Evolution of the Piscine orthoreovirus genome linked to emergence of heart and skeletal muscle inflammation in farmed Atlantic Salmon (Salmo salar)
Journal article, Peer reviewed
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Original versionViruses. 2019, 11 (5), 1-16. 10.3390/v11050465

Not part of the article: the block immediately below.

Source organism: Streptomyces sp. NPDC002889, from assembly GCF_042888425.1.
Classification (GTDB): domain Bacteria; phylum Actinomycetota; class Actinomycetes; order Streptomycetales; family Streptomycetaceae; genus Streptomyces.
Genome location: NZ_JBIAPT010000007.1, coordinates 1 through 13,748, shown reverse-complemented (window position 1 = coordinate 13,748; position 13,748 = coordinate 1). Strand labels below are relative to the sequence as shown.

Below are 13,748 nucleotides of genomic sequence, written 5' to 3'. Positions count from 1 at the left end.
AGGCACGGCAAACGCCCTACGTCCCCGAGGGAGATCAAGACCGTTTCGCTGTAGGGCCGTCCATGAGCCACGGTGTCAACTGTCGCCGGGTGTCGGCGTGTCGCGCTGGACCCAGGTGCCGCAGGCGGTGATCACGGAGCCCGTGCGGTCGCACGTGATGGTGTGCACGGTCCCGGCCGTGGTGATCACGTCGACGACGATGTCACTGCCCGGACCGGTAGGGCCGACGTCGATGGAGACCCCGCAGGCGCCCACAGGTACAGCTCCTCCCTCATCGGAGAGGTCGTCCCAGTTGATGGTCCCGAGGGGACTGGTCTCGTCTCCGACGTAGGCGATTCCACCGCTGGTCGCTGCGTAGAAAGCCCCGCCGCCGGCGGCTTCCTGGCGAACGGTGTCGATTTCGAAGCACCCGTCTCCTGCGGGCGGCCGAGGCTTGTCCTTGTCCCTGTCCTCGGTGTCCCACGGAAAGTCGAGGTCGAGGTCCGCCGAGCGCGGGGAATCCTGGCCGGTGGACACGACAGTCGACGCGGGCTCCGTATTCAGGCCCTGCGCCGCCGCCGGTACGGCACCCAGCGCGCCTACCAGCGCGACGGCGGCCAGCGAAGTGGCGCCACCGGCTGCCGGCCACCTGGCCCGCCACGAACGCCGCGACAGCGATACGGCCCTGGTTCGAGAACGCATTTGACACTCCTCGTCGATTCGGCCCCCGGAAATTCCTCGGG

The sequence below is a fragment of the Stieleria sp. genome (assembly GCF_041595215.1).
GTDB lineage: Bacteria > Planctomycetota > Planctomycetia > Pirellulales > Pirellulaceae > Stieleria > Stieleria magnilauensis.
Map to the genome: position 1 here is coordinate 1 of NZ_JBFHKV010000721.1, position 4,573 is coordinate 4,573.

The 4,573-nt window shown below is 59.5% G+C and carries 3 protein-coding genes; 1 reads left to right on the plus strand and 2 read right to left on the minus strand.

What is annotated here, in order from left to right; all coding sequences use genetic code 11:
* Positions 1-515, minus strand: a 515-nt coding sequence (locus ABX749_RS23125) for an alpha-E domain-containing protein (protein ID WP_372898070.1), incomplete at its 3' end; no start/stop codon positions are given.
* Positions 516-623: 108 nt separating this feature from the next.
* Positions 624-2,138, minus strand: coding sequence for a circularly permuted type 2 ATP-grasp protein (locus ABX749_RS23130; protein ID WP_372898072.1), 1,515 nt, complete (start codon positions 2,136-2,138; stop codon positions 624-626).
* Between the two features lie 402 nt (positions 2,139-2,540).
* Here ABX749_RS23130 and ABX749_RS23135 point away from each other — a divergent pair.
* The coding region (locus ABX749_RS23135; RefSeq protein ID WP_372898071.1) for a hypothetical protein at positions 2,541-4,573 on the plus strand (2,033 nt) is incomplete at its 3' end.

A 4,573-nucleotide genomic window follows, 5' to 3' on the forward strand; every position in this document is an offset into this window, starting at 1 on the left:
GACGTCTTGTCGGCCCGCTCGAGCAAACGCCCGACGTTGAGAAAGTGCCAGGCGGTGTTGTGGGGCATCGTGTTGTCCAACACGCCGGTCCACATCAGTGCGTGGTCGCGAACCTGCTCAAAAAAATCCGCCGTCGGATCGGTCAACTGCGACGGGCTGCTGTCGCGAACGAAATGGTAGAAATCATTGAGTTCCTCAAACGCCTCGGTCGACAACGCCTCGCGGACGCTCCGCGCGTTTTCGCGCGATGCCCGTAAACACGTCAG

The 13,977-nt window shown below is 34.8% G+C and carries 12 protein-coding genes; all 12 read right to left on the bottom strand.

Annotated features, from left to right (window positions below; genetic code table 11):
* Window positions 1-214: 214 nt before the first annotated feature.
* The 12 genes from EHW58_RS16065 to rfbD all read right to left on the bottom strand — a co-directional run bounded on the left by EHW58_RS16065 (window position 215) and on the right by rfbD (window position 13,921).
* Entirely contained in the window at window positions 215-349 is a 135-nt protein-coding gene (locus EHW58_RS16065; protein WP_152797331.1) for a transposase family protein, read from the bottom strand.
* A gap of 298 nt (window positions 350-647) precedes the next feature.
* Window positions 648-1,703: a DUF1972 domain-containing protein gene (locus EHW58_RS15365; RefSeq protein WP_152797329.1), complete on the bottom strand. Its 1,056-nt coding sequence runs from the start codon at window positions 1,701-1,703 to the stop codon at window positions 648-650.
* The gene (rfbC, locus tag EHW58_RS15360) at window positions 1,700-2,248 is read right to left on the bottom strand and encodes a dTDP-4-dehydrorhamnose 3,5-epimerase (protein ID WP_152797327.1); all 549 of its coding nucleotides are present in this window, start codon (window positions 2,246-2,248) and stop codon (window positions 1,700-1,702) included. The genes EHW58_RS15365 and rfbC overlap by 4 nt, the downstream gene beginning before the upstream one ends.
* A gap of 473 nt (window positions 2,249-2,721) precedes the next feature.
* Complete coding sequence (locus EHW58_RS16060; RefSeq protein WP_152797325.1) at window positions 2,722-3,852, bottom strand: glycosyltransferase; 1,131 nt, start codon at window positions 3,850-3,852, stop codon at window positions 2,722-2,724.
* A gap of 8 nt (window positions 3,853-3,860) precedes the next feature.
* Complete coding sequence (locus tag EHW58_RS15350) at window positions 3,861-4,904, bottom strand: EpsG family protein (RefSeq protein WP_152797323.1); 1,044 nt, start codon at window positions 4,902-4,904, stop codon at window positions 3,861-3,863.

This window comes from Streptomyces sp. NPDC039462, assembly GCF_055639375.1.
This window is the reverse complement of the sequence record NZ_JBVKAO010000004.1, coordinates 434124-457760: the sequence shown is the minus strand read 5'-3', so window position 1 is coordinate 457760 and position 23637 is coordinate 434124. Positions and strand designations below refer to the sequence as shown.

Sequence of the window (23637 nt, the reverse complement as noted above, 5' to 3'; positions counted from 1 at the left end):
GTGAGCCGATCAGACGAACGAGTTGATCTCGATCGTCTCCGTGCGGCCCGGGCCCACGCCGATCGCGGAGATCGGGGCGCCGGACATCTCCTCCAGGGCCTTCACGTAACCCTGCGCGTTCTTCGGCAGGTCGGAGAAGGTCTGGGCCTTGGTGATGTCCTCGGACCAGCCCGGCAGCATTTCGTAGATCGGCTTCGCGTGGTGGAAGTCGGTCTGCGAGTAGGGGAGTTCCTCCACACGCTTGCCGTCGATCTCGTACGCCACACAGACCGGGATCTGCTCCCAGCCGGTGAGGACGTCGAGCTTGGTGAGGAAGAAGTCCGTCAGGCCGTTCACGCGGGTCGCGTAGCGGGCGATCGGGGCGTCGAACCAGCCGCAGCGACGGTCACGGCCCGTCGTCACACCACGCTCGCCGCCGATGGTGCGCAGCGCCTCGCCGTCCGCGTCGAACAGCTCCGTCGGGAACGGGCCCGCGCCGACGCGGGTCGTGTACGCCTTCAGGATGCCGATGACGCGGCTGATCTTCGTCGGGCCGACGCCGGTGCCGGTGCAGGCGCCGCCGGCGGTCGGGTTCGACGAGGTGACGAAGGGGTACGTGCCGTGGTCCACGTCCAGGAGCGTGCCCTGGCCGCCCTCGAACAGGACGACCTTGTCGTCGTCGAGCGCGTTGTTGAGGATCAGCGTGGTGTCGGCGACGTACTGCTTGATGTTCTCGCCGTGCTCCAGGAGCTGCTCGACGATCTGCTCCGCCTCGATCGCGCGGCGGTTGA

Heart and skeletal muscle inflammation (HSMI) in farmed Atlantic salmon (Salmo salar) was first diagnosed in Norway in 1999. The disease is caused by Piscine orthoreovirus-1 (PRV-1). The virus is prevalent in farmed Atlantic salmon, but not always associated with disease. Phylogeny and sequence analyses of 31 PRV-1 genomes collected over a 30-year period from fish with or without HSMI, grouped the viral sequences into two main monophylogenetic clusters, one associated with HSMI and the other with low virulent PRV-1 isolates. A PRV-1 strain from Norway sampled in 1988, a decade before the emergence of HSMI, grouped with the low virulent HSMI cluster. The two distinct monophylogenetic clusters were particularly evident for segments S1 and M2. Only a limited number of amino acids were unique to the association with HSMI, and they all located to S1 and M2 encoded proteins. The observed co-evolution of the S1-M2 pair coincided in time with the emergence of HSMI in Norway, and may have evolved through accumulation of mutations and/or segment reassortment. Sequences of S1-M2 suggest selection of the HSMI associated pair, and that this segment pair has remained almost unchanged in Norwegian salmon aquaculture since 1997. PRV-1 strains from the North American Pacific Coast and Faroe Islands have not undergone this evolution, and are more closely related to the PRV-1 precursor strains not associated with clinical HSMI.